The Differences Between Writing and Reality

A followup to a followup. If I nest these any more I’ll have to start looking for twigs.

Obviously there’s a lot of these (I desperately hope that’s obvious…), so I’m not going to cover everything. Just the ones that crop up most often for me and have nothing to do with science which actually annoys me enough to be its own massive rant…maybe someday.

Anyway.

 

    Dialogue.

  • Dialogue in stories is nothing like realistic dialogue: people have a tendency to stretch out letters and use more colloquialisms, plus all those ‘ums,’ ‘ehs,’ ‘likes,’ and other consequences of not having the ability to edit out the random bits. Writing dialogue has to be approached like anything else with a story: it has to have a purpose. It’s contrived as hell, but make it look natural by having people do stuff in between. Also, not overusing either ‘said’ or one of its myriad alternatives.
  • Characters.

  • I believe I’ve mentioned this before–I see fictional characters as opportunities to distill a particular aspect of humanity and exaggerated it (within limits, of course, but still). Then, of course, I pit them against each other because conflict is way more interesting to read about.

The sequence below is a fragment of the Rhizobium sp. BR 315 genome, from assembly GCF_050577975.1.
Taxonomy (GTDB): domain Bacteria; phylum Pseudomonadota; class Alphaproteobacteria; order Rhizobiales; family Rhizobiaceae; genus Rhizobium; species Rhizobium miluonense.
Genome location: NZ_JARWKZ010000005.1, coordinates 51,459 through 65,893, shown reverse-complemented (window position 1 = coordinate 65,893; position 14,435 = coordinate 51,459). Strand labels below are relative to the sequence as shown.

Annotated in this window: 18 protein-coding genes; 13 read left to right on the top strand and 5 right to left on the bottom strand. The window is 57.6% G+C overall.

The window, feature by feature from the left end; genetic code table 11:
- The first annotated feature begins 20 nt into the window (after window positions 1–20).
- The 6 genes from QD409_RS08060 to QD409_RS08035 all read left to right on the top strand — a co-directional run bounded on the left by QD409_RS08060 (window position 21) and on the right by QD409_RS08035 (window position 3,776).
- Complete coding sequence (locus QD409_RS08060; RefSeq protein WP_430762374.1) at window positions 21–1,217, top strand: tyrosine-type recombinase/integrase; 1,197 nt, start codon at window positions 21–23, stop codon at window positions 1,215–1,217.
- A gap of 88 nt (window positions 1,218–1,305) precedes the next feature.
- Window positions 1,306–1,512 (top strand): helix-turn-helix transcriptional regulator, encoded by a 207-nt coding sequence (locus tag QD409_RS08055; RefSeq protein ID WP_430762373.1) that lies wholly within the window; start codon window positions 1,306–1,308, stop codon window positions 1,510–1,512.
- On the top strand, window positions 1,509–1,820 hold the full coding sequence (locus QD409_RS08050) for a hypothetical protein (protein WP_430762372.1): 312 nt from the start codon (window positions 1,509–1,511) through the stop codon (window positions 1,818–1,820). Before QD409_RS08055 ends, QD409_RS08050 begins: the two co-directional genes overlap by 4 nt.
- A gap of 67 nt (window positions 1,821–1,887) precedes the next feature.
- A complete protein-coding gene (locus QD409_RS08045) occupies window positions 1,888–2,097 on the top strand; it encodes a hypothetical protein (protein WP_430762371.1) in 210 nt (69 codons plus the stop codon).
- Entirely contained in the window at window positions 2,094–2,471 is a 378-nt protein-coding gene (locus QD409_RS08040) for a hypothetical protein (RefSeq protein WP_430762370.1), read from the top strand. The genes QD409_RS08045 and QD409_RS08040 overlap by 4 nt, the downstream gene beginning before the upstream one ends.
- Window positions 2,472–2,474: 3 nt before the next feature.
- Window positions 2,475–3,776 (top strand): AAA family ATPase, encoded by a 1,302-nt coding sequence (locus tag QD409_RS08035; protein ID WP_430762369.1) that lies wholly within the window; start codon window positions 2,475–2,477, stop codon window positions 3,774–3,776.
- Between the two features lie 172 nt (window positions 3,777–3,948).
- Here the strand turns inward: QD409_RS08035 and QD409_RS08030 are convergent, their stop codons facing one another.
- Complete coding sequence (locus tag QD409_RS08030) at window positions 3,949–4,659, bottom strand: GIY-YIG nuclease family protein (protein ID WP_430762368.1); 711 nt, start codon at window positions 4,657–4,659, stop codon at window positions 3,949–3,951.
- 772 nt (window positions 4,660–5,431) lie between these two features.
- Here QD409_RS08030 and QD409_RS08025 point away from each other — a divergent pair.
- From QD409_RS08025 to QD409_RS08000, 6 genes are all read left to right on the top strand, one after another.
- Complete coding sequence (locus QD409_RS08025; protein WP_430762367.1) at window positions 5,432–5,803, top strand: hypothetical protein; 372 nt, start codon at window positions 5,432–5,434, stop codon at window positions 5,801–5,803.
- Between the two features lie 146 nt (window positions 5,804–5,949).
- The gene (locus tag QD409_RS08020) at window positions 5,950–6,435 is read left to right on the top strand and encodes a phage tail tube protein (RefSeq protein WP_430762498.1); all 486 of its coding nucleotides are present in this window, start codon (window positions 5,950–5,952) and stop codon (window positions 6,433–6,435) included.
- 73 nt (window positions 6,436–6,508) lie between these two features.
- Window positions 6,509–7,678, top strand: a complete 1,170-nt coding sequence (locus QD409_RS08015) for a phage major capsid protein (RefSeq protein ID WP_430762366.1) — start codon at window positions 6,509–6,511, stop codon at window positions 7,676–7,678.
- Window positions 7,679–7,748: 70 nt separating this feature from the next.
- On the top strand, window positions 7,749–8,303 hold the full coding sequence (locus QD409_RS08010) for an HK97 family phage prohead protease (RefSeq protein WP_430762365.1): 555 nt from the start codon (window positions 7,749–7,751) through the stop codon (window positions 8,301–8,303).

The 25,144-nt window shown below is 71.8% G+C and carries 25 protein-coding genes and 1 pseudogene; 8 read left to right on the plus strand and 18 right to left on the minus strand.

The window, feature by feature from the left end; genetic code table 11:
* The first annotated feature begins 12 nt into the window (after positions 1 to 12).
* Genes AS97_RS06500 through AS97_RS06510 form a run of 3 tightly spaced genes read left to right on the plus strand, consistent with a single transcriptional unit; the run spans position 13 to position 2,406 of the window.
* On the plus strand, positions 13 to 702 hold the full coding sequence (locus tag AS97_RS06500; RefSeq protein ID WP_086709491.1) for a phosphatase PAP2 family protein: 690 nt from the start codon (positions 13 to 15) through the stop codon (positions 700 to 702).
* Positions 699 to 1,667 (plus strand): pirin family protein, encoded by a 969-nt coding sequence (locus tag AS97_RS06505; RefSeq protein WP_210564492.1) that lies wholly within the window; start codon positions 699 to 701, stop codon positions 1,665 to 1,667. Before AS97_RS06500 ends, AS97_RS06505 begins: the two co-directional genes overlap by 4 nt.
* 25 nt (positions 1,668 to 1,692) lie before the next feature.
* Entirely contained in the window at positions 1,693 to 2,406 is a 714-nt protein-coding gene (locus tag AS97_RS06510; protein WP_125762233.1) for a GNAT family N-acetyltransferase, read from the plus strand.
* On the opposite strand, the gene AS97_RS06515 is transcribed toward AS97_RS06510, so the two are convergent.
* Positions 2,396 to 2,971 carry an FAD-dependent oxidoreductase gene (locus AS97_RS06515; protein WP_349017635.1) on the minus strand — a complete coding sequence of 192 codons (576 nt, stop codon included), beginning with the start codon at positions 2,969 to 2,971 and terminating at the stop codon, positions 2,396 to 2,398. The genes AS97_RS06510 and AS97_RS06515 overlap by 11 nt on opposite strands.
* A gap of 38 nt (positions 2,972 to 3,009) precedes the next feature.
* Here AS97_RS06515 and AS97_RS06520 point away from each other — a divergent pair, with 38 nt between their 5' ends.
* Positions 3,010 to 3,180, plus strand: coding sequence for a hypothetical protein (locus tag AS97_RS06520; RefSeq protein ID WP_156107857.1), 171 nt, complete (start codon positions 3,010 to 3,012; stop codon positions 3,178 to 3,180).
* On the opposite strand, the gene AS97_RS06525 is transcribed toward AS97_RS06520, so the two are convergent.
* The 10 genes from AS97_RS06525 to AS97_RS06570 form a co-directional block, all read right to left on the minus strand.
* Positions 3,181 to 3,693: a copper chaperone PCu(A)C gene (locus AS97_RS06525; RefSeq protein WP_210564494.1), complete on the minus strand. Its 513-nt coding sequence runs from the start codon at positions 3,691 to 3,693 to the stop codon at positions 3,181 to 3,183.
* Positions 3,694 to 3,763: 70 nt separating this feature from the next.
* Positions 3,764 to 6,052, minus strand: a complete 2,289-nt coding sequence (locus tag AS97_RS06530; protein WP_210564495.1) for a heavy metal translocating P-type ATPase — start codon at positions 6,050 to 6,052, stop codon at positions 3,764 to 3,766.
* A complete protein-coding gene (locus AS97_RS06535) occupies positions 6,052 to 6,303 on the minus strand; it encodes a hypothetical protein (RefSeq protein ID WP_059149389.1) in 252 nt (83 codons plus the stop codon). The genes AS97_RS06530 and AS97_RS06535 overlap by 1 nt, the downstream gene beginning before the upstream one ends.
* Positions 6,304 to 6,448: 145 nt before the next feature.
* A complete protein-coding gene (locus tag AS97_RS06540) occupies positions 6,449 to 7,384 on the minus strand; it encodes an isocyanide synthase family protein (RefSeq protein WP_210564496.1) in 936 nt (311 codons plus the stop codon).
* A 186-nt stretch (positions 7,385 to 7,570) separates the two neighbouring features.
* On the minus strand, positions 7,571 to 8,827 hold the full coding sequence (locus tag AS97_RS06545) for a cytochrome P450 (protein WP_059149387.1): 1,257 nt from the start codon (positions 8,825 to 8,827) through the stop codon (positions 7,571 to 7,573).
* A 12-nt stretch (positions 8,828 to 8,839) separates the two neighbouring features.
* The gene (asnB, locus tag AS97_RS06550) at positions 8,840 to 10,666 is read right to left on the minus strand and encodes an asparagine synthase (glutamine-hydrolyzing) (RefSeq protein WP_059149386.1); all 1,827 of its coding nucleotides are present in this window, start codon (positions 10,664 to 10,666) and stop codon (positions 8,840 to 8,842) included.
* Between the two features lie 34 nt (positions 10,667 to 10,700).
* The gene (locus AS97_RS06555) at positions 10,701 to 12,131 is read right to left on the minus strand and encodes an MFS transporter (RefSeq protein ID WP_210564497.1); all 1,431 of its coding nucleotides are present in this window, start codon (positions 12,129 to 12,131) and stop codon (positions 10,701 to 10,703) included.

• Plot.

  • This goes for nonfiction as well: no one wants to read a story that ends ‘And then tomorrow came.’ Life keeps going, it’s not very well timed. People want some kind of climax and catharsis in varying doses, but they don’t want mundanity.
  • Word choice.

  • Well, in comparison to what we learn in English class…it’s better to write books like you’re talking (yes, the preview of my own work posted is how I talk), for the simple reason of ‘narrative.’

That’s all I can think of for now. Feel free to make suggestions.

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